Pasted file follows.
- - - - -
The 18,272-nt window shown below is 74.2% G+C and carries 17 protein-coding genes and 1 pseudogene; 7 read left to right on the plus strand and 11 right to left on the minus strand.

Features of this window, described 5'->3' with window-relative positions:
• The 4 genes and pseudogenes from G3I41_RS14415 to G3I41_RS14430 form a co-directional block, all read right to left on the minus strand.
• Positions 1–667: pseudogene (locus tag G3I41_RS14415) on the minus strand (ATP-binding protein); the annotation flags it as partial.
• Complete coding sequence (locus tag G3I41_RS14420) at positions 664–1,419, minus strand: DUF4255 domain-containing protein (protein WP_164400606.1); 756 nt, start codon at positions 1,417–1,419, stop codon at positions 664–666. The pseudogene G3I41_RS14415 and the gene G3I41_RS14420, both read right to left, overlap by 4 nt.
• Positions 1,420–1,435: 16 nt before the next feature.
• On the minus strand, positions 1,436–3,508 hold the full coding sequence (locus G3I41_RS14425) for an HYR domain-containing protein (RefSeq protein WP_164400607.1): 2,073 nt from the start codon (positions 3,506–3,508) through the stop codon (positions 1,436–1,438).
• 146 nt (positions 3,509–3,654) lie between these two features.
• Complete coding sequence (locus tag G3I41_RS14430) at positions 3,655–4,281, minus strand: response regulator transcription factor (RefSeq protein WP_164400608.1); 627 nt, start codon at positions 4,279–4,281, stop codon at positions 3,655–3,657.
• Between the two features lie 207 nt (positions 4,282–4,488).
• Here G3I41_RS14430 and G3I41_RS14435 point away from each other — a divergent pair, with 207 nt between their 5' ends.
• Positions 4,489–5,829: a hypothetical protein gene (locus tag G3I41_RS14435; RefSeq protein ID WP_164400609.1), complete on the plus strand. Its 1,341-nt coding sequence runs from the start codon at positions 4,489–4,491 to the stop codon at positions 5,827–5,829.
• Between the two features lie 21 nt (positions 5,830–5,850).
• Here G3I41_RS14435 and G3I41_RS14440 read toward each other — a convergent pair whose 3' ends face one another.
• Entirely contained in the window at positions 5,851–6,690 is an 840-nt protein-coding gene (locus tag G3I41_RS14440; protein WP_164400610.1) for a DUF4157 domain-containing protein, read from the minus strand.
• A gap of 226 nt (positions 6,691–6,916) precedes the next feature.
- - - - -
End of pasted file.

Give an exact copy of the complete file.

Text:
The 18,272-nt window shown below is 74.2% G+C and carries 17 protein-coding genes and 1 pseudogene; 7 read left to right on the plus strand and 11 right to left on the minus strand.

Features of this window, described 5'->3' with window-relative positions:
• The 4 genes and pseudogenes from G3I41_RS14415 to G3I41_RS14430 form a co-directional block, all read right to left on the minus strand.
• Positions 1–667: pseudogene (locus tag G3I41_RS14415) on the minus strand (ATP-binding protein); the annotation flags it as partial.
• Complete coding sequence (locus tag G3I41_RS14420) at positions 664–1,419, minus strand: DUF4255 domain-containing protein (protein WP_164400606.1); 756 nt, start codon at positions 1,417–1,419, stop codon at positions 664–666. The pseudogene G3I41_RS14415 and the gene G3I41_RS14420, both read right to left, overlap by 4 nt.
• Positions 1,420–1,435: 16 nt before the next feature.
• On the minus strand, positions 1,436–3,508 hold the full coding sequence (locus G3I41_RS14425) for an HYR domain-containing protein (RefSeq protein WP_164400607.1): 2,073 nt from the start codon (positions 3,506–3,508) through the stop codon (positions 1,436–1,438).
• 146 nt (positions 3,509–3,654) lie between these two features.
• Complete coding sequence (locus tag G3I41_RS14430) at positions 3,655–4,281, minus strand: response regulator transcription factor (RefSeq protein WP_164400608.1); 627 nt, start codon at positions 4,279–4,281, stop codon at positions 3,655–3,657.
• Between the two features lie 207 nt (positions 4,282–4,488).
• Here G3I41_RS14430 and G3I41_RS14435 point away from each other — a divergent pair, with 207 nt between their 5' ends.
• Positions 4,489–5,829: a hypothetical protein gene (locus tag G3I41_RS14435; RefSeq protein ID WP_164400609.1), complete on the plus strand. Its 1,341-nt coding sequence runs from the start codon at positions 4,489–4,491 to the stop codon at positions 5,827–5,829.
• Between the two features lie 21 nt (positions 5,830–5,850).
• Here G3I41_RS14435 and G3I41_RS14440 read toward each other — a convergent pair whose 3' ends face one another.
• Entirely contained in the window at positions 5,851–6,690 is an 840-nt protein-coding gene (locus tag G3I41_RS14440; protein WP_164400610.1) for a DUF4157 domain-containing protein, read from the minus strand.
• A gap of 226 nt (positions 6,691–6,916) precedes the next feature.